Romero Belongs

Cardinal Wiseman provided the perfect setting for the recent training day – Romero Belongs – for staff and governors in The Romero Catholic MAC.

Nelson Mandela’s bodyguard Chris Lubbe joined Floyd Steadman, who was the first black captain of a Premiership rugby club, to inspire attendees with their stories of life against the odds.

Lubbe, who grew up in apartheid South Africa and later served Mandela for nine years as he ushered in an era of reconciliation during the 1990s, spoke to a 500-strong crowd from across the Romero Catholic MAC.

The training day saw the launch of the Romero Catholic MAC People Strategy, putting staff wellbeing, training and enrichment at the heart of the organisation, which includes eight schools.

To exemplify this further, the day included 16 workshops for members to choose from, ranging from sustainability, trauma-informed practice, to Makaton and Virtual Reality. These workshops came as a result of feedback from staff.

Lubbe spoke of his journey from a young peaceful protester who experienced first-hand the racial violence and oppression of South African society, through to meeting the likes of Desmond Tutu, Fidel Castro and Queen Elizabeth as part of his official duties, and how the great man encouraged him to share his life story to carry on his message of peace.

Floyd Steadman OBE, the author of best-selling autobiography ‘A Week One Summer’, also recalled his eye-opening journey from growing up in care and challenging racial stereotypes in the 1970s and 80s before captaining Saracens at 23 and later embarking on a career in education.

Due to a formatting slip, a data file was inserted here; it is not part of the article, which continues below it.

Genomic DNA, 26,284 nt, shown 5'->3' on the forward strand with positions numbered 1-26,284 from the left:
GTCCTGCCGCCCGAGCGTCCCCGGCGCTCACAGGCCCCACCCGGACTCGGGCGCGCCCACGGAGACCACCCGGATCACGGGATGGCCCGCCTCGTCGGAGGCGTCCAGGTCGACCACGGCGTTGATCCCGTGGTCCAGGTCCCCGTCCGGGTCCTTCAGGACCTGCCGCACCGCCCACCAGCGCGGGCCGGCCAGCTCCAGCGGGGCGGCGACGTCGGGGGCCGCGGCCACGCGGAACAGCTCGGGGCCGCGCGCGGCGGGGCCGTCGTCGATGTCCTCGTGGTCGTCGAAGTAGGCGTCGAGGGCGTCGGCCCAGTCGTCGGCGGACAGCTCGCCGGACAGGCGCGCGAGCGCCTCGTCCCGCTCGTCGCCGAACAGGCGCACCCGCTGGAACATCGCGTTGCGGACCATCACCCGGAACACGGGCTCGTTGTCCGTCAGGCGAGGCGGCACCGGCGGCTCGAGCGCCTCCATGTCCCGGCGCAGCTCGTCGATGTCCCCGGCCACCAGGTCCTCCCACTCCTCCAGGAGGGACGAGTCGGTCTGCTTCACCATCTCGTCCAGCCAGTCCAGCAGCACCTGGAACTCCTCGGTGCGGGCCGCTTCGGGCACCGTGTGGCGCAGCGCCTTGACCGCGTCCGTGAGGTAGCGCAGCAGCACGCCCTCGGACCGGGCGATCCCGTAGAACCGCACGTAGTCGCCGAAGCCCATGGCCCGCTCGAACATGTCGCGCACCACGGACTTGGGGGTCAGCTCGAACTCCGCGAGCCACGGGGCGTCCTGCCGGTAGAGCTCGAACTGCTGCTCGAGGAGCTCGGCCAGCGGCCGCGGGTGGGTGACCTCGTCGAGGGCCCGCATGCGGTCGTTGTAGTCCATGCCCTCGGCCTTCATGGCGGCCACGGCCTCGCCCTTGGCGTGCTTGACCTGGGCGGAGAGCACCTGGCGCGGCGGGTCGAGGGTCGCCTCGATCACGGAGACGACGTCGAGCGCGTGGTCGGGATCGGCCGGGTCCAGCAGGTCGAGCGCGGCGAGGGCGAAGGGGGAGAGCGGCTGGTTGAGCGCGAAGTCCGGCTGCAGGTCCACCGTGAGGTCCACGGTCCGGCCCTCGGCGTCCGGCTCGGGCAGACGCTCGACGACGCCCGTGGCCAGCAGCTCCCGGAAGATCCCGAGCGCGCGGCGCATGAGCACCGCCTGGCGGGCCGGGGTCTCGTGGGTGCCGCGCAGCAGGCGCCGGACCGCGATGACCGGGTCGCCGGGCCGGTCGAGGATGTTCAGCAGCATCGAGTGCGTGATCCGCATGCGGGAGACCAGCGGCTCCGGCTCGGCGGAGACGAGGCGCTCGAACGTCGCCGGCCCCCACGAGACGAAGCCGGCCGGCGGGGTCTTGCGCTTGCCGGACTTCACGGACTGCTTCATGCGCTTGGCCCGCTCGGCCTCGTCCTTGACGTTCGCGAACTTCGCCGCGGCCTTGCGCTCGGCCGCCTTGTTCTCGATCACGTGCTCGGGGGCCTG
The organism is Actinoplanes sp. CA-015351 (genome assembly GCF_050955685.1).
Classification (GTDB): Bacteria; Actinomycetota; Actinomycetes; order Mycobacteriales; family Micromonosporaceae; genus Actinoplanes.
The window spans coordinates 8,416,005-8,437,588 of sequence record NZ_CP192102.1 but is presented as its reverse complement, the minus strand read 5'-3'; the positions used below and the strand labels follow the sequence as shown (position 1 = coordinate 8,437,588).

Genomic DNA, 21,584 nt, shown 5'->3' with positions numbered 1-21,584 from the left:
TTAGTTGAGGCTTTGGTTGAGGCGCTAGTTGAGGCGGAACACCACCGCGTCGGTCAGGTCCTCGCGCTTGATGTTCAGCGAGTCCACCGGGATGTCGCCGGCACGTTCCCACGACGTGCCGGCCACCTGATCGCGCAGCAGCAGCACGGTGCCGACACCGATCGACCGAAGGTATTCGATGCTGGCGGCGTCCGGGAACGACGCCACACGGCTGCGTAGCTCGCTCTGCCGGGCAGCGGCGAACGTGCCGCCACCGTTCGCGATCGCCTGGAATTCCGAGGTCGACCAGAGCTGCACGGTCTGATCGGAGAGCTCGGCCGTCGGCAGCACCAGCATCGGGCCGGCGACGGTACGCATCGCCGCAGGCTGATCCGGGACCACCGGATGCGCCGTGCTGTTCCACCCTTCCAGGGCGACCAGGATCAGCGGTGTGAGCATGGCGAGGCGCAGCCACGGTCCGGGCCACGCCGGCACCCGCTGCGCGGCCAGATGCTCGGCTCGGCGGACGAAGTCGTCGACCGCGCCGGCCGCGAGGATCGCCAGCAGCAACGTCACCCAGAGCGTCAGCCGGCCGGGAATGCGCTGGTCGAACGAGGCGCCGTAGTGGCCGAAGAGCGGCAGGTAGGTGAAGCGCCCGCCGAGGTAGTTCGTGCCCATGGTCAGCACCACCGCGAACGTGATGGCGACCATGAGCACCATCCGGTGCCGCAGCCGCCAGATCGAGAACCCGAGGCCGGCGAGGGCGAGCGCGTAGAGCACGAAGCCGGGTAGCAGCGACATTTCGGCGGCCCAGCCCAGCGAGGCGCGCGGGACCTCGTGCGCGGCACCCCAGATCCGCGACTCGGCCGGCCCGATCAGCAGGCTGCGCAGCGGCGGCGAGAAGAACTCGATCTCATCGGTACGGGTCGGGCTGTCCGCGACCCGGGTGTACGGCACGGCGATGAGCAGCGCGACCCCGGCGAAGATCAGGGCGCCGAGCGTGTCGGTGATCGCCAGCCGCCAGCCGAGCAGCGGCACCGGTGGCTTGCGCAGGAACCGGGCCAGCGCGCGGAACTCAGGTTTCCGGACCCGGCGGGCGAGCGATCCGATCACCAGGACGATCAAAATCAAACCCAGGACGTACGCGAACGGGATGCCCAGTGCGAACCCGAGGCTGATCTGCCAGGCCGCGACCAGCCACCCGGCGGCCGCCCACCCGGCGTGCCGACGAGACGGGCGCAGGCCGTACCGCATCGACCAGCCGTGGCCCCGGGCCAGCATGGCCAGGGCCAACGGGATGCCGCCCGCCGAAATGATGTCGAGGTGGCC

The former scrum-half, who worked as a teacher in the years before rugby league became a professional sport, later became headmaster at a number of prep schools and even encouraged a young Maro Itoje to take his first steps as a rugby player.

He was awarded Freeman of the City of London status in 2023, before receiving an OBE for services to rugby, education and charity – returning to Buckingham Palace the next day for the 75th anniversary celebration of the start of the Windrush generation.

Helen Quinn, CEO of the Romero Catholic MAC, said: “It was incredible to hear from two hugely inspiring individuals on the challenges they have faced in their lives and how they responded to make the world a better place. There were so many lessons for us, not just as educators but as people, to take away from their talks on a day that was centred around the theme of belonging.

“The day also marked the launch of our People Strategy. We know that if we want our pupils and young people to receive the very best in their experience of school life, then we have to ensure we recruit, retain and invest in our staff to be the best version of themselves they can possibly be.” Alex Thomas, Head of HR at the Romero Catholic MAC, said: “Today we celebrated staff who have been with us for 25 years and other colleagues who are retiring. It’s so important that we continue to create a place of work where people have the opportunity to develop, progress and do what they love with our full support over many years.”